sat 25/05/2024

London: The Modern Babylon | reviews, news & interviews

London: The Modern Babylon

London: The Modern Babylon

Julien Temple fuses a treasure trove of archive material with a punk-fuelled soundtrack to celebrate the multicultural metropolis

Pre-war Chinatown, glimpsed in 'London: The Modern Babylon'

Julien Temple’s new documentary is a timely accompaniment to the London Olympics. While the Games casts a spotlight on the capital, the film offers a wondrously dense and evocative, warts-and-all portrait of the city.

And oddly enough, it has echoes of the Olympic opening ceremony. Just as Danny Boyle used live spectacle, clips and music to celebrate the city’s enviable cosmopolitanism, so Temple draws on a treasure trove of archive material and his own deep familiarity with British music to present the complex story behind that multiculturalism.

In essence, this is a history of London from the turn of the 20th century to the present day, its central theme being that the capital of the most extensive empire the world has ever known has been transformed, at times begrudgingly, by the citizens of those very countries it once ruled – and is all the better for it.

En route, we find history repeated over and over: cycles of deprivation, disaffection and rebellion, waves of immigration leading to racial prejudice, then eventual inclusion and a new layer to the city’s cultural diversity.  Throughout, a combination of dogged perseverance and creative energy has held the city together.

The film opens with a racy montage – of bustling streets and speeding tube trains, riots and catwalks, pearly kings and queens and Muslims at prayer, Winston Churchill and Charles & Di – accompanied by The Clash’s London Calling. The sequence typifies what is to follow, the depiction of history’s ebb and flow, fuelled by imaginative juxtapositions of music and image. And of course the punk anthem reminds us of Temple’s own beginnings, with The Great Rock ‘n’ Roll Swindle; both the Pistols and Malcolm McLaren will feature later.

But having whetted our appetites, Temple first draws back to the beginning, with hand-cranked 35mm images of late Victorian London, as Michael Gambon’s seductive voice-over describes the heart of the empire as a vortex, emitting the hum of “thousands of footsteps, thousands of hooves, thousands of wheels.”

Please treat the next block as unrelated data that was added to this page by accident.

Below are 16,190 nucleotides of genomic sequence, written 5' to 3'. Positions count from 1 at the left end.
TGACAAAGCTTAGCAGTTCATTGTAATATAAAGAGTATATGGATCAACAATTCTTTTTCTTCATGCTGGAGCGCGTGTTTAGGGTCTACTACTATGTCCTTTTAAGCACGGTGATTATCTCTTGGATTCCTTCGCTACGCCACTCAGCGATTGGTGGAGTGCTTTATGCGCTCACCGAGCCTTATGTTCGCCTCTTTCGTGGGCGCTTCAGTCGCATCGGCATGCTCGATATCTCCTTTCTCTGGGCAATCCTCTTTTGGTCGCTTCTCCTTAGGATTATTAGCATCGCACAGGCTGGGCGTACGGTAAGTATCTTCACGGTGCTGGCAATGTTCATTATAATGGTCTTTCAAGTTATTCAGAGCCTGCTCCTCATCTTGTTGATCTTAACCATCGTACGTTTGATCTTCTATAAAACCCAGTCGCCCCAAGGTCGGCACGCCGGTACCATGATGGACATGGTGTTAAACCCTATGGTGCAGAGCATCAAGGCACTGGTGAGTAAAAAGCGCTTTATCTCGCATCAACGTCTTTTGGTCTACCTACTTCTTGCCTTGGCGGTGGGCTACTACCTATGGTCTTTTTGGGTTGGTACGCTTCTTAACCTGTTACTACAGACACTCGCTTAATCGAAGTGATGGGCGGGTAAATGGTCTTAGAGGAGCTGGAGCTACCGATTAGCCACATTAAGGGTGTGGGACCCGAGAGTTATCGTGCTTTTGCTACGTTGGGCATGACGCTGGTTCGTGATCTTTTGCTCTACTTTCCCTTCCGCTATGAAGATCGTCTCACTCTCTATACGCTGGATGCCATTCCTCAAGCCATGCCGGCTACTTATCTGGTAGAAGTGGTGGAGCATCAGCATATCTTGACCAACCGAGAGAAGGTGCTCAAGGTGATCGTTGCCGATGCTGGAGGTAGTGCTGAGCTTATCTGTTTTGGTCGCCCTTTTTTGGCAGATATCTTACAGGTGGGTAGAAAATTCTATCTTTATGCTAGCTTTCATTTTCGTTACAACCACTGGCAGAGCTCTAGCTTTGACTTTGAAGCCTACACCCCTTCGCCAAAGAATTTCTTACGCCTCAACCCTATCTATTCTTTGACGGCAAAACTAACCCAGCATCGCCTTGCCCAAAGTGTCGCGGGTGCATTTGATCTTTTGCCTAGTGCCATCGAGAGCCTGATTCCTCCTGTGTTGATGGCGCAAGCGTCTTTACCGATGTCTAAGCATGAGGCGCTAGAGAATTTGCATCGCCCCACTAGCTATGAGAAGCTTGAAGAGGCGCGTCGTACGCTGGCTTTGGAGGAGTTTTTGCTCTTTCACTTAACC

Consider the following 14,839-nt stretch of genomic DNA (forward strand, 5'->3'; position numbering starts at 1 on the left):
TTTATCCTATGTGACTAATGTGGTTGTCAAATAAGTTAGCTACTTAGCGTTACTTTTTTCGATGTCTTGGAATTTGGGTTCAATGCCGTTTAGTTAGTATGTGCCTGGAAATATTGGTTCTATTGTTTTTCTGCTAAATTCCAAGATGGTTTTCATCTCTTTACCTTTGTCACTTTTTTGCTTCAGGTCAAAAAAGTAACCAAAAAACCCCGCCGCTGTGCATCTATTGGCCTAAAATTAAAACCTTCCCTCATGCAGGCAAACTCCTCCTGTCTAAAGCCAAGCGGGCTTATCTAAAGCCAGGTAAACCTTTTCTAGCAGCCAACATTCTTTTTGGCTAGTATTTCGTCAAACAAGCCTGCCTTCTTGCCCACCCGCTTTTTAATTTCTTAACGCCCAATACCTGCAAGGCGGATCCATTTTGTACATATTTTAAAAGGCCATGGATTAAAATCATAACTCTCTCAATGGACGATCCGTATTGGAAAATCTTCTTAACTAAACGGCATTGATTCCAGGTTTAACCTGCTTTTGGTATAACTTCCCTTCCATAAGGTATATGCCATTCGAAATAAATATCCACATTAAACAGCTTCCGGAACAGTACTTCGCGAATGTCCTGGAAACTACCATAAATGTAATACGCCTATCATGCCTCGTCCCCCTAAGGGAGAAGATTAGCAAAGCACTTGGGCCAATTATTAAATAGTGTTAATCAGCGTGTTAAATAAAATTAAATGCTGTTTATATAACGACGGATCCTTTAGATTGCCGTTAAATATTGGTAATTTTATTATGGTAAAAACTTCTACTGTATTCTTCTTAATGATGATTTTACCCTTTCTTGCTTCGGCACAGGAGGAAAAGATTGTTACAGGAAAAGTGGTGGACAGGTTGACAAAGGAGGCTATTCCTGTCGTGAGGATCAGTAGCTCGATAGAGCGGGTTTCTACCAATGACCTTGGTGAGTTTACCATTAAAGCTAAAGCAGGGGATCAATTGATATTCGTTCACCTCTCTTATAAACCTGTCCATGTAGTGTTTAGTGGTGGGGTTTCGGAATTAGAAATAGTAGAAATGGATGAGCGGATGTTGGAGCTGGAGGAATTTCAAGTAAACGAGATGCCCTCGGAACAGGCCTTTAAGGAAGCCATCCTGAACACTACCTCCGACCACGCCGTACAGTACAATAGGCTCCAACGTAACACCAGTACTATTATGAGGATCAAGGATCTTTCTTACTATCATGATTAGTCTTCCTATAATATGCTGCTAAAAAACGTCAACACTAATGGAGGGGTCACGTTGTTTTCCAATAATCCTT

The director takes us through the decades using a diversity of visual formats – from 16mm to Hi Def,  home movies, newsreel, television – accompanied by interviews with Londoners young and old, famous and everyday, some amusing film clips, and a soundtrack that includes David Bowie, the Kinks, the Stones, T-Rex, Pink Floyd, Adam and the Ants, Siouxsie and the Banshees, Underworld and, ah yes, Max Bygraves.

We witness the devastation of the Blitz and the arrival of the Windrush immigrants from the Caribbean, the suffragettes and the blackshirts, the former phenomenon known as the pea-souper, the growth of Soho and the closure of the docks, the IRA campaign, the Brixton and Poll Tax Riots and the London riots of 2011. The evil partnership of property developers and yuppies is summed up by a telling slogan: “regeneration is social cleansing”. And with 300 languages now spoken in the city, the film rightly suggests that the biggest divide today is not between races, but between rich and poor.

There are more surprises and delights than in a dozen documentaries combined. I particularly liked the Queen at the controls of an underground train, the assertion that the psychological effects of the Blitz included “not only hysteria and shock, but also what might be described as jaunty behaviour” (namely a much greater desire for sex) and a young David Bowie fronting the Society for Prevention of Cruelty to Long-Haired Men.

Temple describes his documentary as “more time travel than history lesson”. It’s certainly made with the sort of fond enthusiasm, mixed with admonishment, that a certain Time Lord offers his young assistants on his many visits to "The Smoke". 

Watch the trailer for London: The Modern Babylon

There are more surprises and delights than in a dozen documentaries combined


Editor Rating: 
Average: 4 (1 vote)

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